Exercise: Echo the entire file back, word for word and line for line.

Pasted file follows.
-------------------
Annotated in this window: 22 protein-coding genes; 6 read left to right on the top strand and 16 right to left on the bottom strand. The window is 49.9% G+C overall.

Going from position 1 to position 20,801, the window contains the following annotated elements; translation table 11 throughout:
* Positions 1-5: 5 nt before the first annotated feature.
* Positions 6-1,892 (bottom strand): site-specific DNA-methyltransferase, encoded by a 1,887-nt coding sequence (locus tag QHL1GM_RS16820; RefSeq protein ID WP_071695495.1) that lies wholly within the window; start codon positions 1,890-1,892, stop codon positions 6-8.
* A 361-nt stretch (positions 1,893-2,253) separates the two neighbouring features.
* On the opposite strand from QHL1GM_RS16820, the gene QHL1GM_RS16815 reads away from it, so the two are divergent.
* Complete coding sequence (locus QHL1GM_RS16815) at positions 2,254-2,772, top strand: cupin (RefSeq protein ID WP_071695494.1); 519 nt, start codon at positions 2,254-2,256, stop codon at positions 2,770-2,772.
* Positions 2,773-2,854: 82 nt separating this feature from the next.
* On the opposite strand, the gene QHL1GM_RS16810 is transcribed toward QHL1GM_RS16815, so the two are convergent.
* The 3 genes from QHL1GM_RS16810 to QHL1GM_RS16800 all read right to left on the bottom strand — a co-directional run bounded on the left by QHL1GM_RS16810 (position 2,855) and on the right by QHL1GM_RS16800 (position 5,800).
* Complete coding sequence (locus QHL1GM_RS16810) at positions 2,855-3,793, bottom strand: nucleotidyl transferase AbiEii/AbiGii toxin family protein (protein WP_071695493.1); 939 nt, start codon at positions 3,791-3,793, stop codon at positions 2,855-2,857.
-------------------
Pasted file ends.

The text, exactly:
Annotated in this window: 22 protein-coding genes; 6 read left to right on the top strand and 16 right to left on the bottom strand. The window is 49.9% G+C overall.

Going from position 1 to position 20,801, the window contains the following annotated elements; translation table 11 throughout:
* Positions 1-5: 5 nt before the first annotated feature.
* Positions 6-1,892 (bottom strand): site-specific DNA-methyltransferase, encoded by a 1,887-nt coding sequence (locus tag QHL1GM_RS16820; RefSeq protein ID WP_071695495.1) that lies wholly within the window; start codon positions 1,890-1,892, stop codon positions 6-8.
* A 361-nt stretch (positions 1,893-2,253) separates the two neighbouring features.
* On the opposite strand from QHL1GM_RS16820, the gene QHL1GM_RS16815 reads away from it, so the two are divergent.
* Complete coding sequence (locus QHL1GM_RS16815) at positions 2,254-2,772, top strand: cupin (RefSeq protein ID WP_071695494.1); 519 nt, start codon at positions 2,254-2,256, stop codon at positions 2,770-2,772.
* Positions 2,773-2,854: 82 nt separating this feature from the next.
* On the opposite strand, the gene QHL1GM_RS16810 is transcribed toward QHL1GM_RS16815, so the two are convergent.
* The 3 genes from QHL1GM_RS16810 to QHL1GM_RS16800 all read right to left on the bottom strand — a co-directional run bounded on the left by QHL1GM_RS16810 (position 2,855) and on the right by QHL1GM_RS16800 (position 5,800).
* Complete coding sequence (locus QHL1GM_RS16810) at positions 2,855-3,793, bottom strand: nucleotidyl transferase AbiEii/AbiGii toxin family protein (protein WP_071695493.1); 939 nt, start codon at positions 3,791-3,793, stop codon at positions 2,855-2,857.